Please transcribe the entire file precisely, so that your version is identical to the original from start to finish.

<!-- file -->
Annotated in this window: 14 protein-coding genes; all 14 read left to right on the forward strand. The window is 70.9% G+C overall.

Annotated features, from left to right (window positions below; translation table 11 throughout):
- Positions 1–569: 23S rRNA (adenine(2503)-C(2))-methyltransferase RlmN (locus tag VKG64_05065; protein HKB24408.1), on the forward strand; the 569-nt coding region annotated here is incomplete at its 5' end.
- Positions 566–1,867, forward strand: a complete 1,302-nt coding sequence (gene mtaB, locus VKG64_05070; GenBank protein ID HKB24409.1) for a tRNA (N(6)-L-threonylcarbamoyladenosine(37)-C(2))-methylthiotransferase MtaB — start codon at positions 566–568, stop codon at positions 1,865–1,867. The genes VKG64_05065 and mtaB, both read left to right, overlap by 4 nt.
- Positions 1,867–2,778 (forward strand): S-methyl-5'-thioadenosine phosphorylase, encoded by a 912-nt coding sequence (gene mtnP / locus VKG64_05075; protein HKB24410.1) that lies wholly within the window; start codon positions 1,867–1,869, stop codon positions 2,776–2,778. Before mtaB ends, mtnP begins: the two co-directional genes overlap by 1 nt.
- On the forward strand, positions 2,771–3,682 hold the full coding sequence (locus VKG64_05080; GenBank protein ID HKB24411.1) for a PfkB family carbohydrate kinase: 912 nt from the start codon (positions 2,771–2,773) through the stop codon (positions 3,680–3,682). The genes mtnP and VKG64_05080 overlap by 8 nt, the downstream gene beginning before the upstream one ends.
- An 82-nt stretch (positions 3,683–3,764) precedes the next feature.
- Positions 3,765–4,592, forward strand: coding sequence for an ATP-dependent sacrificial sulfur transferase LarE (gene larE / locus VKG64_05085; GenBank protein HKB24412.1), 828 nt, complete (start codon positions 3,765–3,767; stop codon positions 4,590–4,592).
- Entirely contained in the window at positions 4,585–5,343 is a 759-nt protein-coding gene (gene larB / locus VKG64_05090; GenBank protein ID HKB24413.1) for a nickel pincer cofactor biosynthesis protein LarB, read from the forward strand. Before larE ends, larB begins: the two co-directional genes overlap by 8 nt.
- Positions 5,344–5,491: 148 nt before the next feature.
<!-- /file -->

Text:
Annotated in this window: 14 protein-coding genes; all 14 read left to right on the forward strand. The window is 70.9% G+C overall.

Annotated features, from left to right (window positions below; translation table 11 throughout):
- Positions 1–569: 23S rRNA (adenine(2503)-C(2))-methyltransferase RlmN (locus tag VKG64_05065; protein HKB24408.1), on the forward strand; the 569-nt coding region annotated here is incomplete at its 5' end.
- Positions 566–1,867, forward strand: a complete 1,302-nt coding sequence (gene mtaB, locus VKG64_05070; GenBank protein ID HKB24409.1) for a tRNA (N(6)-L-threonylcarbamoyladenosine(37)-C(2))-methylthiotransferase MtaB — start codon at positions 566–568, stop codon at positions 1,865–1,867. The genes VKG64_05065 and mtaB, both read left to right, overlap by 4 nt.
- Positions 1,867–2,778 (forward strand): S-methyl-5'-thioadenosine phosphorylase, encoded by a 912-nt coding sequence (gene mtnP / locus VKG64_05075; protein HKB24410.1) that lies wholly within the window; start codon positions 1,867–1,869, stop codon positions 2,776–2,778. Before mtaB ends, mtnP begins: the two co-directional genes overlap by 1 nt.
- On the forward strand, positions 2,771–3,682 hold the full coding sequence (locus VKG64_05080; GenBank protein ID HKB24411.1) for a PfkB family carbohydrate kinase: 912 nt from the start codon (positions 2,771–2,773) through the stop codon (positions 3,680–3,682). The genes mtnP and VKG64_05080 overlap by 8 nt, the downstream gene beginning before the upstream one ends.
- An 82-nt stretch (positions 3,683–3,764) precedes the next feature.
- Positions 3,765–4,592, forward strand: coding sequence for an ATP-dependent sacrificial sulfur transferase LarE (gene larE / locus VKG64_05085; GenBank protein HKB24412.1), 828 nt, complete (start codon positions 3,765–3,767; stop codon positions 4,590–4,592).
- Entirely contained in the window at positions 4,585–5,343 is a 759-nt protein-coding gene (gene larB / locus VKG64_05090; GenBank protein ID HKB24413.1) for a nickel pincer cofactor biosynthesis protein LarB, read from the forward strand. Before larE ends, larB begins: the two co-directional genes overlap by 8 nt.
- Positions 5,344–5,491: 148 nt before the next feature.